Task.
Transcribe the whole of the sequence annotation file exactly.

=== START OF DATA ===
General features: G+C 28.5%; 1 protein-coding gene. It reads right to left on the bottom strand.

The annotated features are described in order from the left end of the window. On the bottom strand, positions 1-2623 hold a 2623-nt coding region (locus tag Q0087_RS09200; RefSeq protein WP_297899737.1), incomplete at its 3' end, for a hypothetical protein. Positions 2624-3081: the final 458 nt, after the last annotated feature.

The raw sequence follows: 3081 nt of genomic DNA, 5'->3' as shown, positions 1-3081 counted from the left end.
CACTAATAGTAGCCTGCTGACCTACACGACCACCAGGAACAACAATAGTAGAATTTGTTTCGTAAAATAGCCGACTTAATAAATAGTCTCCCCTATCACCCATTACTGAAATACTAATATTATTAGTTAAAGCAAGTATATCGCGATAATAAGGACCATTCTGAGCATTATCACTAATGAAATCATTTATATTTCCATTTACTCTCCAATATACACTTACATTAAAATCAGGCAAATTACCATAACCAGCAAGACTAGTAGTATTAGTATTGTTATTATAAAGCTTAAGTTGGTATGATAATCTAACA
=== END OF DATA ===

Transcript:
General features: G+C 28.5%; 1 protein-coding gene. It reads right to left on the bottom strand.

The annotated features are described in order from the left end of the window. On the bottom strand, positions 1-2623 hold a 2623-nt coding region (locus tag Q0087_RS09200; RefSeq protein WP_297899737.1), incomplete at its 3' end, for a hypothetical protein. Positions 2624-3081: the final 458 nt, after the last annotated feature.

The raw sequence follows: 3081 nt of genomic DNA, 5'->3' as shown, positions 1-3081 counted from the left end.
CACTAATAGTAGCCTGCTGACCTACACGACCACCAGGAACAACAATAGTAGAATTTGTTTCGTAAAATAGCCGACTTAATAAATAGTCTCCCCTATCACCCATTACTGAAATACTAATATTATTAGTTAAAGCAAGTATATCGCGATAATAAGGACCATTCTGAGCATTATCACTAATGAAATCATTTATATTTCCATTTACTCTCCAATATACACTTACATTAAAATCAGGCAAATTACCATAACCAGCAAGACTAGTAGTATTAGTATTGTTATTATAAAGCTTAAGTTGGTATGATAATCTAACA